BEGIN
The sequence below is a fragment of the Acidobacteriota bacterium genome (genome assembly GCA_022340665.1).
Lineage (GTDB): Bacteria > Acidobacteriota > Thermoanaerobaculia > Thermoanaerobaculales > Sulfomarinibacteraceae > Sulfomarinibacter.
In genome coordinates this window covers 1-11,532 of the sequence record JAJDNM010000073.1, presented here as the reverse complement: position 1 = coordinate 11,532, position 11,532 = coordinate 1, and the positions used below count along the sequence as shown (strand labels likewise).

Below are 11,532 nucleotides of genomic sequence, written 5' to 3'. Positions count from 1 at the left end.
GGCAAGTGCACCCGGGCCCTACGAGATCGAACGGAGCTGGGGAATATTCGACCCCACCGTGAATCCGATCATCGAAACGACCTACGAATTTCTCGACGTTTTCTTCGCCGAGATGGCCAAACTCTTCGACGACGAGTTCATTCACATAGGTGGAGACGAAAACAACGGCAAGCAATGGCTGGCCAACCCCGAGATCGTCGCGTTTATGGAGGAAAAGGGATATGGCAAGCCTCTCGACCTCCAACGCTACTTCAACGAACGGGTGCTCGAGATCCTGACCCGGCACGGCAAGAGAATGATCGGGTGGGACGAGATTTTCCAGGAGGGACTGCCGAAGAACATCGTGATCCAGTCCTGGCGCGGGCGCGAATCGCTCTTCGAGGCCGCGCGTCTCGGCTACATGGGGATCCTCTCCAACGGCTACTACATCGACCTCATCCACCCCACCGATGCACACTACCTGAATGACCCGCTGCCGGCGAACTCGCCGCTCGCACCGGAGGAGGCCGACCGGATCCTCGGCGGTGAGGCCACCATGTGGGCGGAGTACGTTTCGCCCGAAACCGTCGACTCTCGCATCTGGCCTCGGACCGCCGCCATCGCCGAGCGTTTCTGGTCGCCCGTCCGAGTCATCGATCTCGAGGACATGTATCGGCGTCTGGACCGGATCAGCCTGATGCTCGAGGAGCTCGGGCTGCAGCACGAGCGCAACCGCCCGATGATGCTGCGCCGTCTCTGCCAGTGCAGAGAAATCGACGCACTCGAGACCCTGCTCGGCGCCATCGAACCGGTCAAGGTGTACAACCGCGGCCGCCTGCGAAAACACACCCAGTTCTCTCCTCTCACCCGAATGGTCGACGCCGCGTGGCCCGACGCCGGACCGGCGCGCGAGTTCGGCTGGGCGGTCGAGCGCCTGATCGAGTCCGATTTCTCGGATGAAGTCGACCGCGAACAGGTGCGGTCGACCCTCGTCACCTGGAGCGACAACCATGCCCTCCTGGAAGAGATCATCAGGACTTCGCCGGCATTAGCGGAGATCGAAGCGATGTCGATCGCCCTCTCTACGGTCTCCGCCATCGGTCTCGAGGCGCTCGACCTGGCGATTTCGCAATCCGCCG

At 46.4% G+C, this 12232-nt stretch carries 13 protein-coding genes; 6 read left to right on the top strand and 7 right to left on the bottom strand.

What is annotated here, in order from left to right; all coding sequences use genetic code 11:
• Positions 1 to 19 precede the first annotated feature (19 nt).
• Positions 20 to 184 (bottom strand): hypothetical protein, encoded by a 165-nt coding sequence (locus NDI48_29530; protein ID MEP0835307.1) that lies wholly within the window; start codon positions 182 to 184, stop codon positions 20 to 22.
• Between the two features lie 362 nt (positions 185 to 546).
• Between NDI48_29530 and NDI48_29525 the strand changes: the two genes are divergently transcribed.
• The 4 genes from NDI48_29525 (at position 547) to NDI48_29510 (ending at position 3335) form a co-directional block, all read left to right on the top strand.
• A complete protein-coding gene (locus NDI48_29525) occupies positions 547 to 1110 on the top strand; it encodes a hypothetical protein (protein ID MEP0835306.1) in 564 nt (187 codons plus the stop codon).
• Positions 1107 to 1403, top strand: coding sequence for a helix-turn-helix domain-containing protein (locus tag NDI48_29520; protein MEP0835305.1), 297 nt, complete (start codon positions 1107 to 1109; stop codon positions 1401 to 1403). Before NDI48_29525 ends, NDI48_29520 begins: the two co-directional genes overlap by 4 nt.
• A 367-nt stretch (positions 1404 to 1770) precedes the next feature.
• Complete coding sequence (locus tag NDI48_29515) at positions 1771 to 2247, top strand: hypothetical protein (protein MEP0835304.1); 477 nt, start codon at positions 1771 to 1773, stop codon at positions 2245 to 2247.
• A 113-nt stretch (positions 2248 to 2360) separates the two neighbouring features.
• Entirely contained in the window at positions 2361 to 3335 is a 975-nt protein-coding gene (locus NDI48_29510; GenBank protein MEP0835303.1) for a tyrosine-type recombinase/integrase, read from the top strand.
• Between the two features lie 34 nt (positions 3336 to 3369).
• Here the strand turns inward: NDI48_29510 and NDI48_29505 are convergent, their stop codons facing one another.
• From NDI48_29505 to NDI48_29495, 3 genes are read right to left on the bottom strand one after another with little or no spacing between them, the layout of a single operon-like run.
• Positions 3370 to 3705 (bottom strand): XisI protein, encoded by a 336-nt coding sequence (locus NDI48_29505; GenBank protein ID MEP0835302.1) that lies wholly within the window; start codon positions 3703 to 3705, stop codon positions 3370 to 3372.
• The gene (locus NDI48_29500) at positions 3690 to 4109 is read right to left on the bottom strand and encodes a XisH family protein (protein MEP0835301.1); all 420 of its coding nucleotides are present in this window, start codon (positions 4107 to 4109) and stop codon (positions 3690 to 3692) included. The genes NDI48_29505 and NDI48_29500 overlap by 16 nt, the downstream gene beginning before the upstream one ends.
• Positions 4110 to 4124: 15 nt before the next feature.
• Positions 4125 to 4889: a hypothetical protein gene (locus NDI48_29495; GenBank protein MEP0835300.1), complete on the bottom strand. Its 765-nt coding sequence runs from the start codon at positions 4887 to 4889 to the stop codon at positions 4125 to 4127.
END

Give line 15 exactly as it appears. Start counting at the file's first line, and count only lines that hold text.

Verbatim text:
• A 367-nt stretch (positions 1404 to 1770) precedes the next feature.